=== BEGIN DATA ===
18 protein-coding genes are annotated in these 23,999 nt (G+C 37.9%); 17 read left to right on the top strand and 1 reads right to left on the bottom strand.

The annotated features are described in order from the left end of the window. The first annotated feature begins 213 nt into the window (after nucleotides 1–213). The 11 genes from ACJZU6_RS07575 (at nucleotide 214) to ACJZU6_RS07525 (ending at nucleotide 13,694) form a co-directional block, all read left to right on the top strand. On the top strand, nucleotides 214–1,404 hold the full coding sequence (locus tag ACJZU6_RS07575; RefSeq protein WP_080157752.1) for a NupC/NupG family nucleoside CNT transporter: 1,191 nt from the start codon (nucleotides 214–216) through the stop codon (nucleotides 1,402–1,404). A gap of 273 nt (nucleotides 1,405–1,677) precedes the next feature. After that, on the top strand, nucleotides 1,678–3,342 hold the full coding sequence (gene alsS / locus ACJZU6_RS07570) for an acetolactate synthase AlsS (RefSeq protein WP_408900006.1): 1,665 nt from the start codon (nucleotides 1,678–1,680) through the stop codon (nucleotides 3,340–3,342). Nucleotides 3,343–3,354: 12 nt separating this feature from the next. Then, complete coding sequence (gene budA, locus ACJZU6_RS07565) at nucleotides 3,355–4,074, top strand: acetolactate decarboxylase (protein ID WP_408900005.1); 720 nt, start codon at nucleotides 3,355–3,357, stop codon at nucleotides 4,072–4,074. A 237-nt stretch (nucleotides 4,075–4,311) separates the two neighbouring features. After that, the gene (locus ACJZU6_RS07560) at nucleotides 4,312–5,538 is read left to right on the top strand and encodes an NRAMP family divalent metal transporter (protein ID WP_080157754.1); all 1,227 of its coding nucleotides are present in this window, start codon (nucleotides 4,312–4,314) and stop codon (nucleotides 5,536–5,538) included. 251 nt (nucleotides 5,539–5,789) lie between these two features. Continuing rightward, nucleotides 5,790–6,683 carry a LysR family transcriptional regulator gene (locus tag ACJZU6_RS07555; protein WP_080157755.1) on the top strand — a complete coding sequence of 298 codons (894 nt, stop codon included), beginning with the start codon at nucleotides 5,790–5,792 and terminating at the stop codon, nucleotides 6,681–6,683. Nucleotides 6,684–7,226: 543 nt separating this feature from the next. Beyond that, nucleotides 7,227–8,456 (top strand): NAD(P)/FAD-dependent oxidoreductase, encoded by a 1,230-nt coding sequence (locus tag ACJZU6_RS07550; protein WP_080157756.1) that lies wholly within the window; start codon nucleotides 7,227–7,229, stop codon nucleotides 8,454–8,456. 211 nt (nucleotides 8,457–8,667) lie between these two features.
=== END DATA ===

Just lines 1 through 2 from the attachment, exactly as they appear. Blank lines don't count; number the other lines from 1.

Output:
18 protein-coding genes are annotated in these 23,999 nt (G+C 37.9%); 17 read left to right on the top strand and 1 reads right to left on the bottom strand.

The annotated features are described in order from the left end of the window. The first annotated feature begins 213 nt into the window (after nucleotides 1–213). The 11 genes from ACJZU6_RS07575 (at nucleotide 214) to ACJZU6_RS07525 (ending at nucleotide 13,694) form a co-directional block, all read left to right on the top strand. On the top strand, nucleotides 214–1,404 hold the full coding sequence (locus tag ACJZU6_RS07575; RefSeq protein WP_080157752.1) for a NupC/NupG family nucleoside CNT transporter: 1,191 nt from the start codon (nucleotides 214–216) through the stop codon (nucleotides 1,402–1,404). A gap of 273 nt (nucleotides 1,405–1,677) precedes the next feature. After that, on the top strand, nucleotides 1,678–3,342 hold the full coding sequence (gene alsS / locus ACJZU6_RS07570) for an acetolactate synthase AlsS (RefSeq protein WP_408900006.1): 1,665 nt from the start codon (nucleotides 1,678–1,680) through the stop codon (nucleotides 3,340–3,342). Nucleotides 3,343–3,354: 12 nt separating this feature from the next. Then, complete coding sequence (gene budA, locus ACJZU6_RS07565) at nucleotides 3,355–4,074, top strand: acetolactate decarboxylase (protein ID WP_408900005.1); 720 nt, start codon at nucleotides 3,355–3,357, stop codon at nucleotides 4,072–4,074. A 237-nt stretch (nucleotides 4,075–4,311) separates the two neighbouring features. After that, the gene (locus ACJZU6_RS07560) at nucleotides 4,312–5,538 is read left to right on the top strand and encodes an NRAMP family divalent metal transporter (protein ID WP_080157754.1); all 1,227 of its coding nucleotides are present in this window, start codon (nucleotides 4,312–4,314) and stop codon (nucleotides 5,536–5,538) included. 251 nt (nucleotides 5,539–5,789) lie between these two features. Continuing rightward, nucleotides 5,790–6,683 carry a LysR family transcriptional regulator gene (locus tag ACJZU6_RS07555; protein WP_080157755.1) on the top strand — a complete coding sequence of 298 codons (894 nt, stop codon included), beginning with the start codon at nucleotides 5,790–5,792 and terminating at the stop codon, nucleotides 6,681–6,683. Nucleotides 6,684–7,226: 543 nt separating this feature from the next. Beyond that, nucleotides 7,227–8,456 (top strand): NAD(P)/FAD-dependent oxidoreductase, encoded by a 1,230-nt coding sequence (locus tag ACJZU6_RS07550; protein WP_080157756.1) that lies wholly within the window; start codon nucleotides 7,227–7,229, stop codon nucleotides 8,454–8,456. 211 nt (nucleotides 8,457–8,667) lie between these two features.